- Weather extremes are affecting farmers in nearly every region of the country as unpredictable weather kills returns on commodities such as soybeans, apples, cotton, pork and dairy products.
- The Trump administration’s trade war with China cost American farmers this indispensable market for close to two years, and even with a new agreement between the countries in place, many aren’t so sure this will ultimately mend the damage done.
And all of these factors add up to a disconcerting commonality: skyrocketing debt.
A 2013 study published in the journal “Clinical Psychology Review” shows that debt and financial stress may be common catalysts for suicide. The study found that though causality is hard to establish, the more severe debt a person had, the worse their health. And those who died by suicide were eight times more likely to be in debt.
Gerald Roecker, a third-generation farmer in Loganville, Wisconsin, knew this feeling all too well. Roecker said he became suicidal in 2008 when the recession hit after he had invested millions to expand the family business.
Thankfully, though, the plight of farmers isn’t getting left unnoticed. In October, the U.S. Department of Agriculture provided grants, totaling $1.9 million, for stress assistance programs to people in agriculture. President Trump also signed a bill in 2018 dedicated to supporting mental health research in rural areas.
But there is still much to be done at the local level.
Opioids and Beyond
The story of agricultural workers isn’t the only one to tell: The opioid epidemic is one more chapter in the devastating novel of increased suicide rates.
A study conducted by the U.S. Department of Veteran Affairs found that suicides involving opioids constituted 4.3% of all suicides in 2014 and were involved in more than 40% of suicide and overdose deaths in 2017. It’s also important to note that opioid use — which can cause or worsen depression -- is statistically more widespread in rural communities than in urban ones.
There’s also research that suggests that children who grow up in poverty are more likely to die by suicide.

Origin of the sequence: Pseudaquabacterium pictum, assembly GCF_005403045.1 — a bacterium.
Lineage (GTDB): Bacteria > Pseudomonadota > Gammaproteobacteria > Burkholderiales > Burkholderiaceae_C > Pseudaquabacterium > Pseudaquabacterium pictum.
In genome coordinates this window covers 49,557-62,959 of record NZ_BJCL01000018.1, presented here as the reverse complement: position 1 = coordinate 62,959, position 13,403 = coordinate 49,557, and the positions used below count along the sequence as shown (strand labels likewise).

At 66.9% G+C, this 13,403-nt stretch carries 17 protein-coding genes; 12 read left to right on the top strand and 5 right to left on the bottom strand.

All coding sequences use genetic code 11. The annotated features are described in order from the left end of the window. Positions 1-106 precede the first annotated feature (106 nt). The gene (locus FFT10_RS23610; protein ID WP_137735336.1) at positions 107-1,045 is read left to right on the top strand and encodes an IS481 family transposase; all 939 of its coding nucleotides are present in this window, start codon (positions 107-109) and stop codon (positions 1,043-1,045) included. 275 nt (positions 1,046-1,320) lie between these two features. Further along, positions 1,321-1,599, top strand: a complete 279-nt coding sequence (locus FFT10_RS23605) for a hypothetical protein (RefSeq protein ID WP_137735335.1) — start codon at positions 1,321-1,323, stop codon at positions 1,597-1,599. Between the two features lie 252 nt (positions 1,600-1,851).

Professional stress in public safety roles is likewise leading to an increase in suicide within its ranks -- in 2017, more firefighters and police officers died by their own hands than they did in the line of duty.
And I’d be remiss if I didn’t mention the alarming rate of inmate suicides that are increasingly making headlines.
Sadly, the list of narratives is as long as it is varied.
Suicide Prevention: What Can You Do?
With such a wide variety of factors contributing to suicidal tendencies, how can your community help?
As a general rule, programs and resources to prevent suicides should be updated often and regularly promoted to your citizens. It’s also important to create programs tailored to the cultural needs of different racial and ethnic groups to maximize their impact.
And according to Nancy Lublin, Founder and CEO of text message-based crisis counseling firm Crisis Text Line, compassion is key when developing assistance for those in need.
You need to be really awesome at empathy and capable of mirroring and validating without actively problem-solving for them, without telling [someone] what to do.”
Resources for Developing Your Community Suicide Prevention Plan
Many communities have already begun developing actionable suicide prevention programs. For inspiration and guidance, look into the following programs and resources:
- Sources of Strength: A program in North Dakota geared toward connecting youth and adults in rural and tribal communities. The program strategy is to “understand and respond to underlying causes of suicidal behavior and promote protective factors against suicidal behavior to prevent adverse outcomes.”
- New Jersey is discussing legislation that would make depression screening mandatory in schools to curb the increase in teen suicide. New Jersey law also requires teachers to go through at least two hours of suicide prevention training.
- Merced County in California launched a Suicide Prevention Initiative in May 2018, which is dedicated to educating its community about suicide prevention.
The World Health Organization’s community engagement toolkit also helps officials create unique programs for their citizens, which can be reviewed in full below.
And if you, or someone you know, is in crisis, call the National Suicide Prevention Lifeline (Lifeline) at 1-800-273-TALK (8255), or text the Crisis Text Line (text HELLO to 741741). Both services are free and available 24 hours a day, seven days a week.